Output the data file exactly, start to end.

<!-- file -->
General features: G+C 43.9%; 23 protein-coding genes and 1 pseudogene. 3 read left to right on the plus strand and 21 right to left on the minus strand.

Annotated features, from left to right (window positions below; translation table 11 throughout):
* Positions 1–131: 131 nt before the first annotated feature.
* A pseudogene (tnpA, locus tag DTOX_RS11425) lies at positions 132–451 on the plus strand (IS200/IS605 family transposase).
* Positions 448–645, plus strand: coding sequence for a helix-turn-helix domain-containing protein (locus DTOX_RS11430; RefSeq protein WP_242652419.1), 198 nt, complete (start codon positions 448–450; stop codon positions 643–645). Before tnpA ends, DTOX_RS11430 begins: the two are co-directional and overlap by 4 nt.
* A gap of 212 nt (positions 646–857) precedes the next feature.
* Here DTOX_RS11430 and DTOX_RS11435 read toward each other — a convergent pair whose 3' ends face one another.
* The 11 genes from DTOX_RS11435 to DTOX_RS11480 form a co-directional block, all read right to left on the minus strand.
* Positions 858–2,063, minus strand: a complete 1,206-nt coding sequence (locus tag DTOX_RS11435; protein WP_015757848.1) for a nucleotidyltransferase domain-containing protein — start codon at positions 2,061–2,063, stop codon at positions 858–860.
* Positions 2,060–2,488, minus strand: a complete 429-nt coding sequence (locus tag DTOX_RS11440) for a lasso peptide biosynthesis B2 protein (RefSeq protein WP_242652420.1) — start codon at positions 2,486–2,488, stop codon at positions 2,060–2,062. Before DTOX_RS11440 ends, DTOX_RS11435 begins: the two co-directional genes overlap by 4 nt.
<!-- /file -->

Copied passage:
General features: G+C 43.9%; 23 protein-coding genes and 1 pseudogene. 3 read left to right on the plus strand and 21 right to left on the minus strand.

Annotated features, from left to right (window positions below; translation table 11 throughout):
* Positions 1–131: 131 nt before the first annotated feature.
* A pseudogene (tnpA, locus tag DTOX_RS11425) lies at positions 132–451 on the plus strand (IS200/IS605 family transposase).
* Positions 448–645, plus strand: coding sequence for a helix-turn-helix domain-containing protein (locus DTOX_RS11430; RefSeq protein WP_242652419.1), 198 nt, complete (start codon positions 448–450; stop codon positions 643–645). Before tnpA ends, DTOX_RS11430 begins: the two are co-directional and overlap by 4 nt.
* A gap of 212 nt (positions 646–857) precedes the next feature.
* Here DTOX_RS11430 and DTOX_RS11435 read toward each other — a convergent pair whose 3' ends face one another.
* The 11 genes from DTOX_RS11435 to DTOX_RS11480 form a co-directional block, all read right to left on the minus strand.
* Positions 858–2,063, minus strand: a complete 1,206-nt coding sequence (locus tag DTOX_RS11435; protein WP_015757848.1) for a nucleotidyltransferase domain-containing protein — start codon at positions 2,061–2,063, stop codon at positions 858–860.
* Positions 2,060–2,488, minus strand: a complete 429-nt coding sequence (locus tag DTOX_RS11440) for a lasso peptide biosynthesis B2 protein (RefSeq protein WP_242652420.1) — start codon at positions 2,486–2,488, stop codon at positions 2,060–2,062. Before DTOX_RS11440 ends, DTOX_RS11435 begins: the two co-directional genes overlap by 4 nt.